By Marshall H. Chin, M.D., M.P.H.
Richard Parrillo Family Professor of Healthcare Ethics in the Department of Medicine,
University of Chicago
Member, National Advisory Council on Minority Health and Health Disparities
When I was a kid, every Saturday my parents would pack my older sister, younger brother, and me into the family station wagon, and we’d drive 40 minutes on Route 2 East from Boston’s western suburbs into Chinatown. There we gathered with aunts, uncles, and cousins in the home of my grandparents, immigrants from Toisan in southern China. The conversations were loud, the play was very lively, and the wonderful aromas of roast chicken, fried noodles, and sizzling stir-fried vegetables filled the air.
An impressionable young child, I watched intently as my uncles played poker, cigar smoke wafting into the nighttime air. They taught me how to play poker at the ripe old age of 8, and I filled in when one had to take a break for a hand or two. Most of my paternal uncles worked in the laundries. My mother’s side was noodles. My uncles were bright men, but the bamboo ceiling—basically, exclusion from good jobs—limited their opportunities. “I don’t have a Chinaman’s chance,” they’d say as they folded a losing hand of cards.1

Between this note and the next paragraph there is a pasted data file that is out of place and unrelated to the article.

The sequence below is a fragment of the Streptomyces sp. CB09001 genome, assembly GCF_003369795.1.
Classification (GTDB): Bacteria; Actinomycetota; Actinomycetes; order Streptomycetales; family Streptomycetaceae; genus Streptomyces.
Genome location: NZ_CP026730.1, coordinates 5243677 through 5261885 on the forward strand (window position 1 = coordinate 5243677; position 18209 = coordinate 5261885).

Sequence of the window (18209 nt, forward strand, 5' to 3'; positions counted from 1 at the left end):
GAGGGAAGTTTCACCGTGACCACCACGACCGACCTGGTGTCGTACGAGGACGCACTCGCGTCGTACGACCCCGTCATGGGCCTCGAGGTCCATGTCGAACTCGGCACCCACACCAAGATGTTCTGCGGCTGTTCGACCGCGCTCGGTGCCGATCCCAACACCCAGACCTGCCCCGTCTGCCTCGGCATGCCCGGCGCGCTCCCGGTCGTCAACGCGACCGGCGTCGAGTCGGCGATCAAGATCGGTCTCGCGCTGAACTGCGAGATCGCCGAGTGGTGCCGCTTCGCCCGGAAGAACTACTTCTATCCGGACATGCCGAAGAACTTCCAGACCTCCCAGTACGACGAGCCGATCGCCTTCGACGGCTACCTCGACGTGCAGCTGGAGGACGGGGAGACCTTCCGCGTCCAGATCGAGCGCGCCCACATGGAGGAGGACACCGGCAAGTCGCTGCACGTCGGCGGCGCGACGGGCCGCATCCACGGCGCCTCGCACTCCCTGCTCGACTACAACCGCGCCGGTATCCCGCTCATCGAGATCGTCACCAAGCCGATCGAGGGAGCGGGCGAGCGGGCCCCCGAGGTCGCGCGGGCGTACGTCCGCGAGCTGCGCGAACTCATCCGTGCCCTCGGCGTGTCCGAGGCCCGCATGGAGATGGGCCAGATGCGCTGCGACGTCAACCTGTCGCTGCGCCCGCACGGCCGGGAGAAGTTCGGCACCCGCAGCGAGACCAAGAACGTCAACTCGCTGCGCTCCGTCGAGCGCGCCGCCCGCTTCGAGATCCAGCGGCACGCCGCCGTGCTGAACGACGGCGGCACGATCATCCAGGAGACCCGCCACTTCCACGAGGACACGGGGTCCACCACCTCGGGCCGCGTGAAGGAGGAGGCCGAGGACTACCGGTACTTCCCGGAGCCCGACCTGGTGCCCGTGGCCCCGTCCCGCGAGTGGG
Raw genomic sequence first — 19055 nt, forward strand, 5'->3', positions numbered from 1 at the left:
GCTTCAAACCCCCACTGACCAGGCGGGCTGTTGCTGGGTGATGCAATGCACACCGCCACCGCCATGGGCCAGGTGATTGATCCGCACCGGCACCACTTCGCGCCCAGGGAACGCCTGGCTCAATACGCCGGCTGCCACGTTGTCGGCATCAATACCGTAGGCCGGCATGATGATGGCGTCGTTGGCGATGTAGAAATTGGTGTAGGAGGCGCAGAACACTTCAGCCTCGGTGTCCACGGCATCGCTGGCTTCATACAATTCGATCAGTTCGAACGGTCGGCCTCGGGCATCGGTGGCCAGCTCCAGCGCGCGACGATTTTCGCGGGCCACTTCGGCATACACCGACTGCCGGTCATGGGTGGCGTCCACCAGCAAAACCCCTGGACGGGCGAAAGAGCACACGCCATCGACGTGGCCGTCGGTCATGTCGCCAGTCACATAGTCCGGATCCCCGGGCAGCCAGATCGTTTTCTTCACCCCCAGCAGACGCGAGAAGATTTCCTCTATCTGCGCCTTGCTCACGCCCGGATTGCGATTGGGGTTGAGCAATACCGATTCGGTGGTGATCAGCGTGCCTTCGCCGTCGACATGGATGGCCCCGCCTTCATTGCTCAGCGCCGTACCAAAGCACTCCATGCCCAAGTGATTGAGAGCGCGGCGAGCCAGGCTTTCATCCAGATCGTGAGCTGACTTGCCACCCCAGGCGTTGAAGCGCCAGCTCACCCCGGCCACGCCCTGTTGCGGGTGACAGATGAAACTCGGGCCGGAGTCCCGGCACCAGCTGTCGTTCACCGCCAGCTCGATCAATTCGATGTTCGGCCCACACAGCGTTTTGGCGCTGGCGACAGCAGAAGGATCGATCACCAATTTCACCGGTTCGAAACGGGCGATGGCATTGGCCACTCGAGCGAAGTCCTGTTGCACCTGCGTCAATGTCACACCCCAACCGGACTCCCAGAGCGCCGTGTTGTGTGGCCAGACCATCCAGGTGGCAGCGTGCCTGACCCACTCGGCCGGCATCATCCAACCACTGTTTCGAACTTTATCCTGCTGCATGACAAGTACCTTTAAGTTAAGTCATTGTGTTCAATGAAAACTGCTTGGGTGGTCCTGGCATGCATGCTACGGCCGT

Running around Chinatown with my cousins, I saw that my uncles weren’t the only ones whose opportunities were limited. Housing was crowded, and the streets were dirty and smelled of garbage. Years later, when I worked part-time at the Federally Qualified Health Center in Boston’s Chinatown, I cared for many non–English speaking immigrants with limited education. They faced uphill battles as they dealt with their chronic health conditions, paid medical bills without health insurance, and attempted to advance in society.
Entering Asian American and Pacific Islander Heritage Month, a cutting-edge issue is addressing social determinants of health, which are especially critical among diverse Asian American ethnic groups that vary in education, income, and acculturation. For example, some Southeast Asian immigrants were forced to leave their countries because of the Vietnam War and have suffered piercing intergenerational trauma, socioeconomic deprivation as refugees, and major health disparities. Health care organizations are exploring ways to screen patients for social needs, refer them to community partners in fields such as housing and food security, and integrate their medical and social care.